What Exactly is Internet Marketing?
The internet, like every other field, has a language all its own. And when it comes to marketing on the internet, the labels proliferate rapidly. Can you tell “search engine marketing” from “search engine optimization?” How about “website promotion” from “online promotion?”
Can you tell your Yahoo Yellow Pages from your Yahoo Local? Or “pay-per-click,” from “pay for performance,” not forgetting “paid inclusion?” Is it any wonder people are confused? Adding to the confusion, many of these phrases are shortened to acronyms (SEO, PPC, SEM, to name a few). Next week, at a seminar for professional marketers, participants will wrestle with the issue of SEM for SMEs. This rapidly growing field is in dire need of simplification and organization. As a starting point, it would be good to just have a name for all of it. And that’s where the term “internet marketing” comes in.
Consider this: twice in the past week I have seen an online press release turn into an offline publicity placement. In the first instance, an online press release about an antiques-related website was picked up by a leading consumer magazine, who wanted to use images from the client’s website in an upcoming article. Full credit, of course, goes to the client and their website. In the second instance, an online press release about marketing was picked up by a writer for an offline business magazine. The writer wants to interview the creator of the press release for an article about the migration of local print advertising onto the internet. I especially love the irony of the second one – an online release is picked up by an offline magazine for a story about how advertising is moving from the offline to the online space.
But are these example of traditional P.R? Or is it online P.R? Perhaps it’s website promotion? The answer, of course, is that in this amazing new world of interconnectivity, a P.R. campaign can be any of these things, often more than one thing, and it can frequently morph into something unexpected. That’s the beauty of the internet. And because the internet is the cause of this phenomenon, the most obvious choice for an umbrella term, under which a growing variety of promtional techniques can be organized, is “internet marketing”.
The term “internet marketing” is still somewhat slippery, and may mean different things to different people. But as an umbrella phrase it is very useful because it’s so comprehensive. It is clear that a broad new discipline is emerging, one which crosses media lines in many directions. As this broad discipline emerges, its various subsets – “search engine optimization,” for example, or the rather ambiguous “search engine marketing” – should be seen as tools within the larger framework, components to be utilized, with or without other components, depending on the marketing needs of each project.
A working definition is that internet marketing is any kind of marketing that begins on the internet and promotes something. (Usually it will promote a website, as a destination in itself or a gateway to further interaction, but it doesn’t have to follow that route.) And of course, just because a promotion begins on the internet, it doesn’t mean it will end there. Under the umbrella term “internet marketing,” exists a wide array of options: search engine optimization, pay-per-click, paid-inclusion, search engine submissions, directory submissions, link campaigns, online press releases, website copywriting, internet yellow pages, email campaigns, newsletters and ezines, and recently, blogging and RSS feeds. The list is by no means exhaustive. These promotional methods all fit under the broad umbrella term, internet marketing.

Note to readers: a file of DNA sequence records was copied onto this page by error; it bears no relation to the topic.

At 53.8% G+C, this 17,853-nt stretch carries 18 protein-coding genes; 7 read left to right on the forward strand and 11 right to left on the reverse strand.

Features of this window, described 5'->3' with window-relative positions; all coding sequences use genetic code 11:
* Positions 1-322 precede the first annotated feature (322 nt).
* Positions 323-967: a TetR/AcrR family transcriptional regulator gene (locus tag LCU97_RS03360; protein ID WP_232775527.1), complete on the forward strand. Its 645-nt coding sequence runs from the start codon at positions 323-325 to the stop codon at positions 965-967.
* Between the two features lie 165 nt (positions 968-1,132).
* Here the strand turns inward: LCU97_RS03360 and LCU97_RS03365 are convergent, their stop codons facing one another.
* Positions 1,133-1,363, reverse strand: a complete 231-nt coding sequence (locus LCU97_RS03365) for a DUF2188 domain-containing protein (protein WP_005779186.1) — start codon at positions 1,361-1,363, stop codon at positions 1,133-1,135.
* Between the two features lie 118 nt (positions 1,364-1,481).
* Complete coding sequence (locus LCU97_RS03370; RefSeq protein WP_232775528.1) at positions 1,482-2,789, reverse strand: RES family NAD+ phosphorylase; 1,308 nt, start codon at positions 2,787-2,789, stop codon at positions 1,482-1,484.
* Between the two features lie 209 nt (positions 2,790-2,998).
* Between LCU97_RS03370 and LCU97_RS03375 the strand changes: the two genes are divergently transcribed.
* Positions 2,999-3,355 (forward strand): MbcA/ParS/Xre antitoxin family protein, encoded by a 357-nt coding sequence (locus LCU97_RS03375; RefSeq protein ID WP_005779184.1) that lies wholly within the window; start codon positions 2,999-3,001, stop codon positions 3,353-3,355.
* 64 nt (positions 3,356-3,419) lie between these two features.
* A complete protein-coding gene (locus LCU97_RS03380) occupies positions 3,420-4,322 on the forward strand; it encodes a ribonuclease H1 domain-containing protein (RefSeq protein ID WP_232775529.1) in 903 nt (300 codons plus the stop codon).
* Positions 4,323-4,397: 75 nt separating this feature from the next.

How does this help a typical marketer? To illustrate, let’s use the case of a client whose website is languishing on the web – it needs more traffic. Should the website owner go directly to a search engine optimization specialist? Not necessarily. Search engine optimization may not be the answer at all. The client is better served by having the project assessed by a company with a broad approach to internet marketing, rather than to a niche specialist. The work may involve an email campaign, or development of a newsletter, or an RSS solution, or an IYP ad, or whatever the solution may be – and frequently the solution involves a combination of activities. It all depends on the the nature of the website, and how that site may best be marketed. Every client is unique, and every project has a unique solution. This is not to say that the search engine optimization specialist is irrrelevant. Far from it. But the initial assessment is best made from the broadest perspective.
Today, the field of internet marketing is a crazy patchwork quilt of competing claims and shrill promises. This is not good for anybody. As the internet matures, a true framework will emerge giving structure and definition to the new discipline of internet marketing. This will help to build the trust of advertisers, and the process will eventually weed out the fly-by-night outfits who are muddying the waters today. In the end, for business and consumers alike, that’s a very good thing.